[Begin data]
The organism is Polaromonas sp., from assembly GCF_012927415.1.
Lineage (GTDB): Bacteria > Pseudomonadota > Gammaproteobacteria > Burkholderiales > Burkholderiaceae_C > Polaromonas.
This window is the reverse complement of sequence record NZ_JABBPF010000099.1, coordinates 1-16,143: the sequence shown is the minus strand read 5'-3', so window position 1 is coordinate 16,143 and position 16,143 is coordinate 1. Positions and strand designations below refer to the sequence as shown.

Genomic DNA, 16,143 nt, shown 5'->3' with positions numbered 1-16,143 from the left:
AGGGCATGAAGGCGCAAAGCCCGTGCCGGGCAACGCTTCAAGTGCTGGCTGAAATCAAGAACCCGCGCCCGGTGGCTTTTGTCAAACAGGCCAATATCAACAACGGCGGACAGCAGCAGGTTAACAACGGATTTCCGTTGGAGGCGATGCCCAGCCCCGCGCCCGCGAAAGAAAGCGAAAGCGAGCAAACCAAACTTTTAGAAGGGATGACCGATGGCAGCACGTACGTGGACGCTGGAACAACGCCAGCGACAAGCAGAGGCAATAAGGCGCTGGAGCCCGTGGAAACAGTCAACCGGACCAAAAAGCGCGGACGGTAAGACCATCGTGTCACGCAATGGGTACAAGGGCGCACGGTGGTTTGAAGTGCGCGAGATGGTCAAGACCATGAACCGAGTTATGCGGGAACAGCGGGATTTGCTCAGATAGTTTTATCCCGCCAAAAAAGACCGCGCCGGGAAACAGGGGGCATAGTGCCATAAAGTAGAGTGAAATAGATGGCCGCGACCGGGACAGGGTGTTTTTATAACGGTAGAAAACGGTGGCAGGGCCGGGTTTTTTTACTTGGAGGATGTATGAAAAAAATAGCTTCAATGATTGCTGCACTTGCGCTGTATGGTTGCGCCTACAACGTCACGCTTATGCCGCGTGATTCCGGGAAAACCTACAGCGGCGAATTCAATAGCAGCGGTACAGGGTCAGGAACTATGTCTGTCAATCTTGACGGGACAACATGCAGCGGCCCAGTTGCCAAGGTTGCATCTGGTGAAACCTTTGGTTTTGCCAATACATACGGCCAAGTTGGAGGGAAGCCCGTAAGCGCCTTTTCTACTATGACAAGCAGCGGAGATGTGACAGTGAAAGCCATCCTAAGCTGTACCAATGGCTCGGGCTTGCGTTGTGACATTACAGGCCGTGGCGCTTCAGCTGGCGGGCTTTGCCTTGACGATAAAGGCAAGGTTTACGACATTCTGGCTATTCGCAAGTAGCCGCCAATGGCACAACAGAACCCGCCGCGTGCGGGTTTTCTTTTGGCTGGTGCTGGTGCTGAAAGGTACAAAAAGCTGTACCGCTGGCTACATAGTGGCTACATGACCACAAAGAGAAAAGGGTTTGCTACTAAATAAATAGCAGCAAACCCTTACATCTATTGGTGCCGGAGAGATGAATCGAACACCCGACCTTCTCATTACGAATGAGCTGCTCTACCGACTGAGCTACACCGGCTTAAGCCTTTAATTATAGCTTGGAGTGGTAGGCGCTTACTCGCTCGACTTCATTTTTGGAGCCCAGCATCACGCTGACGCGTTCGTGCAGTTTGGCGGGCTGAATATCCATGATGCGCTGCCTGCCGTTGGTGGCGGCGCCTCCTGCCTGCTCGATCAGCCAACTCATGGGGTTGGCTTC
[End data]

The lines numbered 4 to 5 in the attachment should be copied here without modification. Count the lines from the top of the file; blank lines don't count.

Genomic DNA, 16,143 nt, shown 5'->3' with positions numbered 1-16,143 from the left:
AGGGCATGAAGGCGCAAAGCCCGTGCCGGGCAACGCTTCAAGTGCTGGCTGAAATCAAGAACCCGCGCCCGGTGGCTTTTGTCAAACAGGCCAATATCAACAACGGCGGACAGCAGCAGGTTAACAACGGATTTCCGTTGGAGGCGATGCCCAGCCCCGCGCCCGCGAAAGAAAGCGAAAGCGAGCAAACCAAACTTTTAGAAGGGATGACCGATGGCAGCACGTACGTGGACGCTGGAACAACGCCAGCGACAAGCAGAGGCAATAAGGCGCTGGAGCCCGTGGAAACAGTCAACCGGACCAAAAAGCGCGGACGGTAAGACCATCGTGTCACGCAATGGGTACAAGGGCGCACGGTGGTTTGAAGTGCGCGAGATGGTCAAGACCATGAACCGAGTTATGCGGGAACAGCGGGATTTGCTCAGATAGTTTTATCCCGCCAAAAAAGACCGCGCCGGGAAACAGGGGGCATAGTGCCATAAAGTAGAGTGAAATAGATGGCCGCGACCGGGACAGGGTGTTTTTATAACGGTAGAAAACGGTGGCAGGGCCGGGTTTTTTTACTTGGAGGATGTATGAAAAAAATAGCTTCAATGATTGCTGCACTTGCGCTGTATGGTTGCGCCTACAACGTCACGCTTATGCCGCGTGATTCCGGGAAAACCTACAGCGGCGAATTCAATAGCAGCGGTACAGGGTCAGGAACTATGTCTGTCAATCTTGACGGGACAACATGCAGCGGCCCAGTTGCCAAGGTTGCATCTGGTGAAACCTTTGGTTTTGCCAATACATACGGCCAAGTTGGAGGGAAGCCCGTAAGCGCCTTTTCTACTATGACAAGCAGCGGAGATGTGACAGTGAAAGCCATCCTAAGCTGTACCAATGGCTCGGGCTTGCGTTGTGACATTACAGGCCGTGGCGCTTCAGCTGGCGGGCTTTGCCTTGACGATAAAGGCAAGGTTTACGACATTCTGGCTATTCGCAAGTAGCCGCCAATGGCACAACAGAACCCGCCGCGTGCGGGTTTTCTTTTGGCTGGTGCTGGTGCTGAAAGGTACAAAAAGCTGTACCGCTGGCTACATAGTGGCTACATGACCACAAAGAGAAAAGGGTTTGCTACTAAATAAATAGCAGCAAACCCTTACATCTATTGGTGCCGGAGAGATGAATCGAACACCCGACCTTCTCATTACGAATGAGCTGCTCTACCGACTGAGCTACACCGGCTTAAGCCTTTAATTATAGCTTGGAGTGGTAGGCGCTTACTCGCTCGACTTCATTTTTGGAGCCCAGCATCACGCTGACGCGTTCGTGCAGTTTGGCGGGCTGAATATCCATGATGCGCTGCCTGCCGTTGGTGGCGGCGCCTCCTGCCTGCTCGATCAGCCAACTCATGGGGTTGGCTTC